Ceylon Graphite Corp. (“Ceylon Graphite”) (TSX-V: CYL) (OTC: CYLYF) (FSE: CCY) is pleased to announce that it has achieved a significant breakthrough in the performance of its silicon enhanced vein graphite anode material for the lithium-ion (“Li-ion”) battery market.
- Ceylon Graphite conducted initial half cell testing for silicon enhanced vein graphite at WMG Battery Catapult, University of Warwick.
- Impressive 13% increase in discharging capacity was achieved for Ceylon’s natural vein graphite enhanced with core shell silicon additive compared to its baseline Ceylon Vein graphite material and commercial synthetic graphite.
- Acceptable first cycle capacity loss of 12%.
- The impressive performance is due to in-house developed dual core-shell additive technology and proprietary silicon enhancement capabilities; we also believe that the inherent properties of vein graphite such as high crystallinity & purity also play a key role.
- Ceylon’s “mine to battery” strategy will maximize the value of our high-grade Sri Lankan vein graphite by vertically integrating into an anode graphite producer for the rapidly growing global lithium-ion battery market.
In tests at a leading global, independent facility, Warwick University, performance of Ceylon’s vein graphite anode material was further improved by its core-shell silicon additive. This is the first time in battery research history that commercial spherodized, silicon enhanced vein graphite materials were tested in a lithium-ion battery in a half cell.
Results came in at 446 mAh/g for specific discharge capacity (SDC) for silicon enhanced vein graphite materials, which is 13% higher than what is achieved for vein graphite on its own (393 mAh/g, another impressive result) under the same testing conditions. The synthetic comparison data is from earlier test work performed at WMG (summarized in chart below)
Scanning Electron Microscope Picture of Ceylon’s Silicon Enhanced Anode Graphite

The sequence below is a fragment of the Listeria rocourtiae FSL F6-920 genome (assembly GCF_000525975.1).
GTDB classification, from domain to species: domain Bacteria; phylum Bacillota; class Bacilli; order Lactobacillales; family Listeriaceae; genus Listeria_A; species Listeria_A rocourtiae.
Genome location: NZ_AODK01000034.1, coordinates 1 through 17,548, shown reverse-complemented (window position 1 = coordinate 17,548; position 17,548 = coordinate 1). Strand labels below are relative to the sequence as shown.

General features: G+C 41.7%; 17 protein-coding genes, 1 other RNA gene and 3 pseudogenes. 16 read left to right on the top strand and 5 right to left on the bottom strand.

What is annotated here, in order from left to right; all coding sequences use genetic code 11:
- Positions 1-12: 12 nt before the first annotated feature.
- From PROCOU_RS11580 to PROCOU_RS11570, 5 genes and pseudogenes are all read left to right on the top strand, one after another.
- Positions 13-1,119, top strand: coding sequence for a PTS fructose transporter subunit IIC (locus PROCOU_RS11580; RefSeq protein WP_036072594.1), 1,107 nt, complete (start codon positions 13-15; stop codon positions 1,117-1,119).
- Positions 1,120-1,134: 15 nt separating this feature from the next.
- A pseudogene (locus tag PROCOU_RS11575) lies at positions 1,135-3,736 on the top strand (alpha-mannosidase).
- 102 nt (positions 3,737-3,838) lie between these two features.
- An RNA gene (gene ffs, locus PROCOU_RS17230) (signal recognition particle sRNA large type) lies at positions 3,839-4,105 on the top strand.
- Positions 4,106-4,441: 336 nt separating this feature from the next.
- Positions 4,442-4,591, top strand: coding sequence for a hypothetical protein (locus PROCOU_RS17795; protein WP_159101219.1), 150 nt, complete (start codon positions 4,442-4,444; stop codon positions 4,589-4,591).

Fig1: Spherodized silicon enhanced vein graphite materials
Ceylon CEO, Don Baxter stated, “We had very good results from our initial coin cell battery tests as well as our full cell test, but I am excited to see the performance improvement of vein graphite with silicon enhancements. These results are a highly significant development for Ceylon, and we believe we can further improve these numbers as we continue perfecting the technology. The unique characteristics of our Sri Lankan vein graphite combined with our proprietary processing technologies produces a Li-ion battery with significantly higher power and energy as tested by WMG. In addition, we believe that the energy consumption of the end-to-end process of producing battery grade anode material from vein graphite is the lowest, relative to synthetic and flake graphite, because vein graphite from Sri Lanka does not require primary processing, due to the high in situ grade above 90%Cg”.
Ceylon also announces it has granted an aggregate of 4 million stock options to its directors, and Officers. Each option is exercisable at 20 cents per common share at any time until January 26, 2027.
Donald K. D. Baxter, P.Eng. CEO of Ceylon Graphite Corp., is a Qualified Person as defined by National Instrument 43-101 (“N.I. 43-101”) guidelines and has reviewed and approved the content of this news release.
Ceylon Graphite is a public company listed on the TSX Venture Exchange, that is in the business of mining for graphite, and developing and commercializing innovative graphene and graphite applications and products. Graphite mined in Sri Lanka is known to be some of the highest grade in the world and has been confirmed to be suitable to be easily upgradable for a range of applications including the high-growth electric vehicle and battery storage markets as well as construction, healthcare and paints and coatings sectors. The Government of Sri Lanka has granted the Company’s wholly owned subsidiary Sarcon Development (Pvt) Ltd. an IML Category A license for its K1 mine and exploration rights in a land package of over 120km². These exploration grids (each one square kilometer in area) cover areas of historic graphite production from the early twentieth century and represent a majority of the known graphite occurrences in Sri Lanka.